This site uses cookies to improve your experience and to provide services and advertising. By continuing to browse, you agree to the use of cookies described in our Cookies Policy. You may change your settings at any time but this may impact on the functionality of the site. To learn more see our Cookies Policy.
OK
Dublin: 8 °C Tuesday 12 November, 2019
Advertisement

Review: The new Renault ZOE is long on range and easy on the pocket

Melanie May takes Renault’s updated EV for a test drive.

IT’S AS PRACTICAL and useable as any supermini with a combustion engine, but the Renault ZOE R90 ZE 40 has zero tailpipe emissions, low running costs and plenty of other perks you’ll only get with an electric vehicle.

According to official NEDC figures, the ZOE R90 has a driving range of 403km, a massive 100km further than the Volkswagen eGolf, Hyundai Ioniq or Nissan Leaf.

Source: Dave Humphreys

Of course, the standardised NEDC is an absurd measurement, and Renault says the real world range is more likely to be between 199km in winter conditions and 299km in temperate conditions, which will be more than enough for more standard drivers. I managed 257km in the week I was test driving.

If you do want to travel a little further in a single journey, all you have to do is plot a route that goes via an EV charging point, which shouldn’t be hard to do given that there are 1,200 of them around the country. A public charger will get the battery from zero to 100 per cent in just 2 hours 40 mins.

Source: Dave Humphreys

When it comes to storage, the ZOE is decent: it has a 338-litre boot which swells to 1,225 litres with the rear seats folded, giving it more space than the Clio.

Rear passenger room is a little tight for taller occupants but space for those in the front seats is perfectly fine.

Source: Dave Humphreys

The interior design has a minimal feel and even though it does feel a bit plastic-y in places, that’s not necessarily a bad thing. The ‘floating’ centre console is the same as the Renault Clio and the seven-inch colour touchscreen features sat nav and Renault’s R-Link infotainment system.

In fact, the only difference in the cabin from a regular car is the TFT instrument display which shows driving speed, how many kilometres you have travelled and how much range/charge is left in the battery.

When you back off the throttle or use the brake pedal, the battery recharges via a regenerative braking system, meaning the battery range fluctuates as you drive.

Source: Dave Humphreys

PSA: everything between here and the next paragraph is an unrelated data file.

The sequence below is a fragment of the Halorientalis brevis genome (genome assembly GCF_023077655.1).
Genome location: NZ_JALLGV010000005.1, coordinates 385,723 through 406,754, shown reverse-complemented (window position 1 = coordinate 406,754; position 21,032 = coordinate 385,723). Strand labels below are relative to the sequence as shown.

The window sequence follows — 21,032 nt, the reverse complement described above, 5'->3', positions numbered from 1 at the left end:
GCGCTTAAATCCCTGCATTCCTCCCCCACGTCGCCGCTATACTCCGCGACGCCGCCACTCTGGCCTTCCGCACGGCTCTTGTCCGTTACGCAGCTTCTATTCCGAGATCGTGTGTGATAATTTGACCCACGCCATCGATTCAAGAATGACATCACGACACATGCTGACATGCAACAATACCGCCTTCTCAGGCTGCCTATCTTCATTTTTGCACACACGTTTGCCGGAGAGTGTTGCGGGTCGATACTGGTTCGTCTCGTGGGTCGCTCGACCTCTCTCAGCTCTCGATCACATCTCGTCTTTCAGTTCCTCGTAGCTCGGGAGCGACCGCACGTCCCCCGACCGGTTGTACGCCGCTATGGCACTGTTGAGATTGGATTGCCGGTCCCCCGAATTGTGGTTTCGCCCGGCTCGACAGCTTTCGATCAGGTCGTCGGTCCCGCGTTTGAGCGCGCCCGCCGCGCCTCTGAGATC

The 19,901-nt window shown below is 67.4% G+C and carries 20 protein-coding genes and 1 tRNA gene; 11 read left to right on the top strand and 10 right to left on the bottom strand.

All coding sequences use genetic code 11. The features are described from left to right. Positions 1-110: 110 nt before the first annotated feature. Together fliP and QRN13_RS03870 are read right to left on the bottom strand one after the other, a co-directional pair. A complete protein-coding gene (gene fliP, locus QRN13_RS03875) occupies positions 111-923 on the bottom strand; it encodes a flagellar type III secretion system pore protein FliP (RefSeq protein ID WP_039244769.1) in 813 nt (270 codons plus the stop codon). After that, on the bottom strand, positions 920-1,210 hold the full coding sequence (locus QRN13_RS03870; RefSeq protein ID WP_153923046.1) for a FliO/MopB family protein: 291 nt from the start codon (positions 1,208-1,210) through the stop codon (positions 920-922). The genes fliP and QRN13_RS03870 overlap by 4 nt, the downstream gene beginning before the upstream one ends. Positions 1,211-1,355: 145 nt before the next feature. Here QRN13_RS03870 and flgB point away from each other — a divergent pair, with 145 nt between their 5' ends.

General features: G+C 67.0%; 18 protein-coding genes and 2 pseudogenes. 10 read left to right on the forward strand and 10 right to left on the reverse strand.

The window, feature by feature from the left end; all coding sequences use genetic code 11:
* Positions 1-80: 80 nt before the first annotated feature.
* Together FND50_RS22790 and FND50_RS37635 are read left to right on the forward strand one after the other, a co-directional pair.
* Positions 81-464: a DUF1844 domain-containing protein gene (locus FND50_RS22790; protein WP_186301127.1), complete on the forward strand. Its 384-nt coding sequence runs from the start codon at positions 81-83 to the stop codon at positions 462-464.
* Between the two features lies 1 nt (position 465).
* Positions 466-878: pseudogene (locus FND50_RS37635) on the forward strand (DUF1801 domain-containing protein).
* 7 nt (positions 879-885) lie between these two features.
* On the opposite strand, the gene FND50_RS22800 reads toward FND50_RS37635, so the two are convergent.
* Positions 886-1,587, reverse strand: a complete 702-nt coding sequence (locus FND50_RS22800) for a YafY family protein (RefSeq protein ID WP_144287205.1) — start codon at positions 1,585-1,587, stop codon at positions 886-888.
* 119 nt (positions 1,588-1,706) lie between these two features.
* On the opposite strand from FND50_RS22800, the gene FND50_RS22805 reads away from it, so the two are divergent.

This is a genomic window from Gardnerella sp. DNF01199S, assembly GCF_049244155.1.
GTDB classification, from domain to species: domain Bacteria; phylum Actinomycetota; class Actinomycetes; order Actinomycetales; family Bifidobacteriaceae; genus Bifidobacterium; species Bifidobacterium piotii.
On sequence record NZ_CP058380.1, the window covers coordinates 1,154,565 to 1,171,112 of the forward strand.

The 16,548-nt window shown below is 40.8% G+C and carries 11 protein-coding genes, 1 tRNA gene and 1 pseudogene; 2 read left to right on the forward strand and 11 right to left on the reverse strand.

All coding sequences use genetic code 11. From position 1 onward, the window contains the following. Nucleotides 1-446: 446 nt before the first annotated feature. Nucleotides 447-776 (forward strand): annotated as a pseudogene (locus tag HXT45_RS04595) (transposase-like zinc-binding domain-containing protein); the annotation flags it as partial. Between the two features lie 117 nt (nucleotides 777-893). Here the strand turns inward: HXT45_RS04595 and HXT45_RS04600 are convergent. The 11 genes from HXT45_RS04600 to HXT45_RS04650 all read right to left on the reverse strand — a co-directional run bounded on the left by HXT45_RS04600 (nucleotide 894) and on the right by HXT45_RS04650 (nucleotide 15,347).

This system doesn’t feel as smooth or effective as it does in the BMW i3, but there’s still a real smugness to be had when you notice that you have more range than when you started your journey.

That range fluctuation is my favourite thing about driving EVs, if I’m being honest. It feels like you are in on a secret that drivers of ICE (internal combustion engine) cars just don’t know about. A little reward, if you will.

Source: Dave Humphreys

Around town, the ZOE feels comfortable, smooth and nippy, but out on the motorway it isn’t exactly a speed machine, and it drives a bit harshly on rough road surfaces. The steering is light and responsive, meaning the ZOE darts confidently into corners with plenty of stability.

Overall, the ride is refined with a pleasing whine from the motor breaking through the silence in the cabin – it makes it sound like you’re whizzing around in a car from The Jetsons.

Source: Dave Humphreys

Due to the positioning of the batteries, the ZOE has a high driving aspect, giving you a good view of the road. Combined with the light controls and lack of gears, it’s a very easy car to drive.

Source: Dave Humphreys

Now, let’s talk running costs. If we take the average mileage of 25,000km, that’s 480km a week. With roughly two full charges of the Zoe, it will cost €6 a week to run, or €312 a year.

Public charging points are currently free, although you do have to pay for any parking charges. For tax, you’re shelling out €120 a year. That makes the Zoe a very cheap car to run.

Source: Dave Humphreys

The starting price for the ZOE is €27,490 after VRT relief and the current SEAI grant, including full battery purchase.

Taking the battery range, running costs and price tag into consideration, the Renault ZOE Z.E 4.0 is really one of the most practical EVs that you can buy. Overall, it offers an attractive ownership proposition that other EVs can’t yet match.

READ: Genius design features every car should have >

READ: Review: The Nissan X-Trail is a sturdy seven-seat SUV perfect for active families >

  • Share on Facebook
  • Email this article
  •  

About the author:

Read next:

COMMENTS (1)

This is YOUR comments community. Stay civil, stay constructive, stay on topic. Please familiarise yourself with our comments policy here before taking part.
write a comment

    Leave a commentcancel